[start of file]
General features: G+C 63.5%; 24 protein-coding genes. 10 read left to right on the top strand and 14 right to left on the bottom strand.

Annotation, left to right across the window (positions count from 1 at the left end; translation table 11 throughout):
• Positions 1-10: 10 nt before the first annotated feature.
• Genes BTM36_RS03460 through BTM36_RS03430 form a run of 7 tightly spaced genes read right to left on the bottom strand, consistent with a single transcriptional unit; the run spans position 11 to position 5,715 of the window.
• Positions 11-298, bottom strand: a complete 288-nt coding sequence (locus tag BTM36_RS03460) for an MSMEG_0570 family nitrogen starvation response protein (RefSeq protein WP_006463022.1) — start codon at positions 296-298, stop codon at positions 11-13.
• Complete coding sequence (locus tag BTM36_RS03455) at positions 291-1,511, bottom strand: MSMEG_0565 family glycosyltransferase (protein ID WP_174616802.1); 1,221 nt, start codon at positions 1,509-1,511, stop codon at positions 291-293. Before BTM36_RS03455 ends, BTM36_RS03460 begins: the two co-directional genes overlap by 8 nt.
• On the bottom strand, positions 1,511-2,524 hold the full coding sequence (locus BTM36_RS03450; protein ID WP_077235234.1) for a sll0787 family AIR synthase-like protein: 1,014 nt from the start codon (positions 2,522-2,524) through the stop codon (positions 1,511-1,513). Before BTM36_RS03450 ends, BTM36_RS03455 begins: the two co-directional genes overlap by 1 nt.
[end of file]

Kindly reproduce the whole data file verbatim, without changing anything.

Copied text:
General features: G+C 63.5%; 24 protein-coding genes. 10 read left to right on the top strand and 14 right to left on the bottom strand.

Annotation, left to right across the window (positions count from 1 at the left end; translation table 11 throughout):
• Positions 1-10: 10 nt before the first annotated feature.
• Genes BTM36_RS03460 through BTM36_RS03430 form a run of 7 tightly spaced genes read right to left on the bottom strand, consistent with a single transcriptional unit; the run spans position 11 to position 5,715 of the window.
• Positions 11-298, bottom strand: a complete 288-nt coding sequence (locus tag BTM36_RS03460) for an MSMEG_0570 family nitrogen starvation response protein (RefSeq protein WP_006463022.1) — start codon at positions 296-298, stop codon at positions 11-13.
• Complete coding sequence (locus tag BTM36_RS03455) at positions 291-1,511, bottom strand: MSMEG_0565 family glycosyltransferase (protein ID WP_174616802.1); 1,221 nt, start codon at positions 1,509-1,511, stop codon at positions 291-293. Before BTM36_RS03455 ends, BTM36_RS03460 begins: the two co-directional genes overlap by 8 nt.
• On the bottom strand, positions 1,511-2,524 hold the full coding sequence (locus BTM36_RS03450; protein ID WP_077235234.1) for a sll0787 family AIR synthase-like protein: 1,014 nt from the start codon (positions 2,522-2,524) through the stop codon (positions 1,511-1,513). Before BTM36_RS03450 ends, BTM36_RS03455 begins: the two co-directional genes overlap by 1 nt.